14. Friko, I have to admit that Zoom meetings (even with a small group) don't seem to be that much fun... except to see the faces of those I haven't seen at all this year. I prefer to Skype on a one to one level. It's more personal.
    And I too like that poem by Emily Dickinson... although my 2 favorites are "Hope is a thing with Feathers" and "I'm nobody! Who are you?"

  15. I've never kept a journal though I attempted it once or twice but always fell off after a few days. but then I started a blog 12 years ago and started my 13th year last month. early in the stay at home business last year my yoga teacher tried a ZOOM class but it didn't catch on so we did without for a couple of months and then we all decided that we would take the chance since the class was held in an indoor/outdoor building (the gym at an elementary school) with the three sides rolled up and the big fan and we could all easily be 10' apart. so far so good. and now I've had both jabs so even better. and like Shoreacres says above, reasonable precautions vs unreasonable fear. hope you get the vaccine soon.

  16. Thank you for sharing your thoughts, friend Friko ! Some are quite similar and familiar to me, while others not so much. No matter though :) Sending love. Knuddel, knuddel :) cat.

  17. I should have been a etymologist. I am wasted in Medicine.

  18. I know what you mean about Zoom meetings. My theatre board meetings are completely grim on zoom. We're also doing weekly zoom meetings with Rick's brothers (and occasionally his mom) about his mom's care and situation and trying to get her well enough to get her out of this awful nursing home -- but where to, in the time of Covid? She wants to go home (understandable, but not an option) and all the brothers live far from her and each other. Zoom isn't the best way to connect but it is better than copy all emails, read and responded to at different times. UGH!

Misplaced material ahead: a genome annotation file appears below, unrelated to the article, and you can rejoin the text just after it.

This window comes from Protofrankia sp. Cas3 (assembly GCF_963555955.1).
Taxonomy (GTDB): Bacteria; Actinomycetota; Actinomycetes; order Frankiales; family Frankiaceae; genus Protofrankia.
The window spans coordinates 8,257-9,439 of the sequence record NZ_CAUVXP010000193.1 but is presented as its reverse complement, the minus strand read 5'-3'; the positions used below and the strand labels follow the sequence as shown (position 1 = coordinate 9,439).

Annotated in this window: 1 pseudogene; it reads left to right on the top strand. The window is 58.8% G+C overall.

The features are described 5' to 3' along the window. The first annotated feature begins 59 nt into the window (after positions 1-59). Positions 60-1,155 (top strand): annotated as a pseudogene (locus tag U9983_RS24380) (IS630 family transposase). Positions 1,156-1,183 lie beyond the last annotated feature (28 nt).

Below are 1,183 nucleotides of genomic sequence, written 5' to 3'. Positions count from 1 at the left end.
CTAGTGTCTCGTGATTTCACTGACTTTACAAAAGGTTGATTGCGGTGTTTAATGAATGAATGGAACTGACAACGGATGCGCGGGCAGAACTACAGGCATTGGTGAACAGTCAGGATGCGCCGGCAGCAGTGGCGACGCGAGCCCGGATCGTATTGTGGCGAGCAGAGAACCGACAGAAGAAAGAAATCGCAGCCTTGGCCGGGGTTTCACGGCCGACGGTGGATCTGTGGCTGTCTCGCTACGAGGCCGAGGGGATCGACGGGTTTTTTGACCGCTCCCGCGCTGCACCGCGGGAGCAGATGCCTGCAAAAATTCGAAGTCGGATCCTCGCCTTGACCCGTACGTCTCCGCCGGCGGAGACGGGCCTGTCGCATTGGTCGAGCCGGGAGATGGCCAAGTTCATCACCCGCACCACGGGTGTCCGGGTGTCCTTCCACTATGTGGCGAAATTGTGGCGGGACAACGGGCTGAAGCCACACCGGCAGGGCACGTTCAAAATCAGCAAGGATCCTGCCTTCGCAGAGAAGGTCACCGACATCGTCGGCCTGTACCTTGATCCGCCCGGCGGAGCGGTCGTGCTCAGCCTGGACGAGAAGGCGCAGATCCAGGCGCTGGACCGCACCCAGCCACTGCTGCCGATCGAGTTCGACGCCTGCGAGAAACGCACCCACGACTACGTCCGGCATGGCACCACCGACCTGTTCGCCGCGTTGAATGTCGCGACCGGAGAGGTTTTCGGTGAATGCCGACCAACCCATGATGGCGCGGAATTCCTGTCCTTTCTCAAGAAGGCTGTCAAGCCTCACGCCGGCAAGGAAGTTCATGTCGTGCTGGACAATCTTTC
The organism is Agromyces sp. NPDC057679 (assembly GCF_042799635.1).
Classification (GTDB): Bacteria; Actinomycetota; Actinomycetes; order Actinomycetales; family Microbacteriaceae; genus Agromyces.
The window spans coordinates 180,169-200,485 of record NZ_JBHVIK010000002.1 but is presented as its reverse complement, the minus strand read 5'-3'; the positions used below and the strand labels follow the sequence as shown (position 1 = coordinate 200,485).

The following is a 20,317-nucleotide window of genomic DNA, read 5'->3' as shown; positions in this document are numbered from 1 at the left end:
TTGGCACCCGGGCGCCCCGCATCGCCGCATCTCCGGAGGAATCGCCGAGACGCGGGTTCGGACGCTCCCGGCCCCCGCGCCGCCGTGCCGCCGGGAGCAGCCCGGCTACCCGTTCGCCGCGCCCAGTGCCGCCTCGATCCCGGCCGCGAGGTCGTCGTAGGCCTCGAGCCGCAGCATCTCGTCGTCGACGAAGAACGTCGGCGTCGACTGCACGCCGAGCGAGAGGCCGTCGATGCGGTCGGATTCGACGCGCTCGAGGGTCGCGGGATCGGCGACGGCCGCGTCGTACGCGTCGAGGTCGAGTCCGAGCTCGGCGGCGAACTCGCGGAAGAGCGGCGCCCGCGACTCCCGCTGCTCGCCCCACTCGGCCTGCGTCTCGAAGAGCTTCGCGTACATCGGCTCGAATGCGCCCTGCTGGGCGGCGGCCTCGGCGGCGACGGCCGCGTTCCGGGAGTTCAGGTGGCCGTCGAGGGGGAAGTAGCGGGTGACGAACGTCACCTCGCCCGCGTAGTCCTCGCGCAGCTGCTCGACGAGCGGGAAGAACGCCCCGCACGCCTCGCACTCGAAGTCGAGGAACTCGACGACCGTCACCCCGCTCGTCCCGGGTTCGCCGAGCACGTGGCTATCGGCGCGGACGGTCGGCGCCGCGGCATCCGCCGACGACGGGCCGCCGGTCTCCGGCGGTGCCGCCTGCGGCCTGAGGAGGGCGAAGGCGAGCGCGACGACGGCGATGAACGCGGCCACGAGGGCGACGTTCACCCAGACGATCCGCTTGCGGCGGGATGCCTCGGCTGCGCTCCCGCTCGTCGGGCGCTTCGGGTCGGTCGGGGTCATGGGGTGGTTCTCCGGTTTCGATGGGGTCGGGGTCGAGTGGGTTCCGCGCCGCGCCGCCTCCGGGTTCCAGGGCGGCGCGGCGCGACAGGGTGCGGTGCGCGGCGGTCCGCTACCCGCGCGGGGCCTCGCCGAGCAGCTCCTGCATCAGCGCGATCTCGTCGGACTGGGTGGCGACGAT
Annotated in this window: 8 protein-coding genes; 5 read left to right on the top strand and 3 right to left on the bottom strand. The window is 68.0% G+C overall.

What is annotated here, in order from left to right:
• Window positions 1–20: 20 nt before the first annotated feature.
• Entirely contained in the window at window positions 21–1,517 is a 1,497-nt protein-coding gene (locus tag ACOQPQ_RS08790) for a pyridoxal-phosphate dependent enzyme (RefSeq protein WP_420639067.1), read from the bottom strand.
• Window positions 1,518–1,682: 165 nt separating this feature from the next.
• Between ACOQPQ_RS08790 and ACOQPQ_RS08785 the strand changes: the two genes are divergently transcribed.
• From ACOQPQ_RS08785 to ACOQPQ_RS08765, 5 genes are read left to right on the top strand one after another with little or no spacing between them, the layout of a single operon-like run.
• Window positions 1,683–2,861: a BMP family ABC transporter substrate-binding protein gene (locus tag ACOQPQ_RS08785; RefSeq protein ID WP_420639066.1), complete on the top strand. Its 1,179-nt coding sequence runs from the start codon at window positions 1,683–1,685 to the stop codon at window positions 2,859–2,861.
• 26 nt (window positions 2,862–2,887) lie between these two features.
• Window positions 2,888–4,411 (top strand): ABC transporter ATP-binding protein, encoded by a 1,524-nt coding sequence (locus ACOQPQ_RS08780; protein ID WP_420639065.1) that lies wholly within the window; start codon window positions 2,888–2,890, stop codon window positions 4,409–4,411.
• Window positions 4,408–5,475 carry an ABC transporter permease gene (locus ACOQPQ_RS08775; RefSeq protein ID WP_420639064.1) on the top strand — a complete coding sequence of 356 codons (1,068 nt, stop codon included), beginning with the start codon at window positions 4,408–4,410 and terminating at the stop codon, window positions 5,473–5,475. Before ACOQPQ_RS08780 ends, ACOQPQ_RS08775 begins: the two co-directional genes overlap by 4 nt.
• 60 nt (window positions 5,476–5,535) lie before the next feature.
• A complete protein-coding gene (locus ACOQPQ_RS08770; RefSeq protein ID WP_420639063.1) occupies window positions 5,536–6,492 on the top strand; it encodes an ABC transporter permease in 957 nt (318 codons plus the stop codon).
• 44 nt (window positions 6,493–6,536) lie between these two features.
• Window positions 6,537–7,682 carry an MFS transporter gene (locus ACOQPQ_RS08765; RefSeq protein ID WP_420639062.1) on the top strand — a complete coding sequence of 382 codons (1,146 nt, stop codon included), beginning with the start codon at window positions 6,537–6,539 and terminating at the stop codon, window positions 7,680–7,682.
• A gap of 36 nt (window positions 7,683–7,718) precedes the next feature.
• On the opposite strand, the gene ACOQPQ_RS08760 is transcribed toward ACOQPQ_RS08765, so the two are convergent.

On Saturday, given that we are four days from our "freedom day" after the second vaccine, we went to our baby grand's birthday gig. It was family from both sides, and we stayed masked and a little distant but the thing that got to me was I had forgotten how to make small talk with people I don't really know very well. I was trying to remember my journalism training -- ask open ended questions and let other people talk! It worked, but I was glad to be out of there.

    I've been mostly the hermit during all this, with only Rick for the most part (and occasional very distanced gatherings with another couple or a driveway conversation with a friend.) I haven't minded much at all. I have rarely been out shopping or in public and mostly that's been OK, although I do miss grocery shopping a bit. And that will change as I approach my freedom day. It's worth it to me. I've always been pretty self-contained and as long as I had someone. It's the not having someone to talk to (even a pet) that I think would be profoundly difficult. I feel that for you.